MEASLES (Red Measles; Rubeola)
MEASLES (Red Measles; Rubeola)
DESCRIPTIONRed measles is a serious virus illness that infects the respiratory tract and skin. This is one of the most contagious diseases known. The skin, eyes, and upper-respiratory tract are involved. Red measles affects all ages but is most common in children.
Appropriate health care includes:
Home care after diagnosis.
Physician's monitoring of general condition and medications.
SIGNS & SYMPTOMSTemperature of 102F (38.9C) or higher.
Loss of appetite.
Sneezing and runny nose.
Harsh, hacking cough.
Red eyes and sensitivity to light.
Koplik spots (tiny white spots) in the child's mouth and throat.
Reddish rash on the child's forehead and around the ears that spreads to the body.
Measles symptoms usually occur in the following sequence:
Measles is caused by a rubeola-virus infection that chiefly affects your child's skin and respiratory tract. The incubation period after exposure is 7 to 14 days.
RISK FACTORSCrowded or unsanitary living conditions.
Population groups that are not immunized.
Measles epidemics. The disease becomes more virulent as it spreads.
PREVENTING COMPLICATIONS OR RECURRENCE
Immunize your child against measles. See Appendix 1 for the recommended schedule.
If your child has not been immunized against measles and is exposed to it, a gamma globulin (antibodies) injection may prevent or reduce the severity of the disease.
Your own observation of symptoms.
Medical history and physical exam by a doctor.
Blood counts by the laboratory (sometimes).
Encephalitis or meningitis.
PROBABLE OUTCOMEA child who has been immunized against measles or has had the disease will probably never develop it.
A child who has been passively immunized with gamma globulin is protected against measles for about 3 months.
Urge your child not to read books or watch TV during the first days when the eyes are sensitive to light.
Use a cool-mist humidifier to soothe the child's cough and to thin lung secretions so they can be coughed up more easily.
Take morning and evening temperatures; keep a record. If the child's fever is 103F (39.4C) or higher, reduce it. See Appendix 17, How to Reduce Your Child's Fever.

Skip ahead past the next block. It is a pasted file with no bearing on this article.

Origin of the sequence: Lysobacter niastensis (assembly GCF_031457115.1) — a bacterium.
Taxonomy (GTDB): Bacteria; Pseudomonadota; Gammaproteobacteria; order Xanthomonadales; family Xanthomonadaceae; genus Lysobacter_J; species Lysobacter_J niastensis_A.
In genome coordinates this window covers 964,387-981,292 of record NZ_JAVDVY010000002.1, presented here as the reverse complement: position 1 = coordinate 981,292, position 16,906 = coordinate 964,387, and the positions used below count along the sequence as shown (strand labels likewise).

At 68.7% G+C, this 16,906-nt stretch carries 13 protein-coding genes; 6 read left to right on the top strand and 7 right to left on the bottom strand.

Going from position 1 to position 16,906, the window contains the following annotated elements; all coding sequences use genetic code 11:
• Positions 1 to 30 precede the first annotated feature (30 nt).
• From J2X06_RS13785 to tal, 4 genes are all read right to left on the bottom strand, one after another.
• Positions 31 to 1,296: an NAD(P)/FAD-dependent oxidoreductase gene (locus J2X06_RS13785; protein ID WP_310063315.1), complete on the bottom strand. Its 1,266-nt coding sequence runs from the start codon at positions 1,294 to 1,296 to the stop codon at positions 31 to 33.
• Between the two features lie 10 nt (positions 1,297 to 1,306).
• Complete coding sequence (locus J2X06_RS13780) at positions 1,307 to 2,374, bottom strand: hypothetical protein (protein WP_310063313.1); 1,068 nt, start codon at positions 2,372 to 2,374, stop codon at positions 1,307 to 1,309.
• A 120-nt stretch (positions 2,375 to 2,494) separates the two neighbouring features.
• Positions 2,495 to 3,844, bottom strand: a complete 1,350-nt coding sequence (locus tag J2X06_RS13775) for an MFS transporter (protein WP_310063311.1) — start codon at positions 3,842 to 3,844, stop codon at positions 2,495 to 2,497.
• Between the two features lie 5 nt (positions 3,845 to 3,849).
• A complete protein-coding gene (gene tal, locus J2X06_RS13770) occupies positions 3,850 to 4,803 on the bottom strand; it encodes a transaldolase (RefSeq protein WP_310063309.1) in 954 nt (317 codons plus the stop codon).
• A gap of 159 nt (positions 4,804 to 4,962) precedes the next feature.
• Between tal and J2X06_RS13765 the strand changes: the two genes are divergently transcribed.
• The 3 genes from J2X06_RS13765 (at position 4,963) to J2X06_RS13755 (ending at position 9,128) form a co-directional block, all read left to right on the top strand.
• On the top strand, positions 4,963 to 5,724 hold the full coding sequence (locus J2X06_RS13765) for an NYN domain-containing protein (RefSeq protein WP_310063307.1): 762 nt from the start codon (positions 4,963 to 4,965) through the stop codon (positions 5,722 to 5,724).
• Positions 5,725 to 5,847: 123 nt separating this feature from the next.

MEDICATIONYour doctor will not prescribe antibiotics for measles, which is a virus. However, if complications arise, such as pneumonia or a middle-ear infection, antibiotics may be necessary.
Don't give aspirin to a child younger than 16. Use acetaminophen instead to relieve discomfort and reduce fever. Some research shows a link between the use of aspirin in children during a virus illness and the development of Reye's syndrome.
Encourage your child to rest--but don't force it -- until the fever and rash disappear. Light activities are acceptable once the eyes are not painful. The child should not return to school until 7 to 10 days after the fever and rash disappear.
DIET & FLUIDS
No special diet. Your child should drink extra fluids, including water, tea, lemonade, cola, and fruit juice. Maintaining an adequate fluid intake is very important in keeping lung secretions thin and preventing lung complications.
OK TO GO TO SCHOOL?Not until signs of infection have faded and when appetite has returned and alertness, strength, and feeling of well-being will allow.
CALL YOUR DOCTOR IF
Your child has symptoms of measles.
The following occurs during treatment: temperature above 103F (39.4C), accompanied by a sore throat; severe headache; earache; convulsion; excessive lethargy or drowsiness; breathing rate above 35 breaths-per-minute, or breathing difficulty; blue, gray or purple lips or nails; thick, discolored nasal discharge or sputum; cough that persists longer than 4 or 5 days.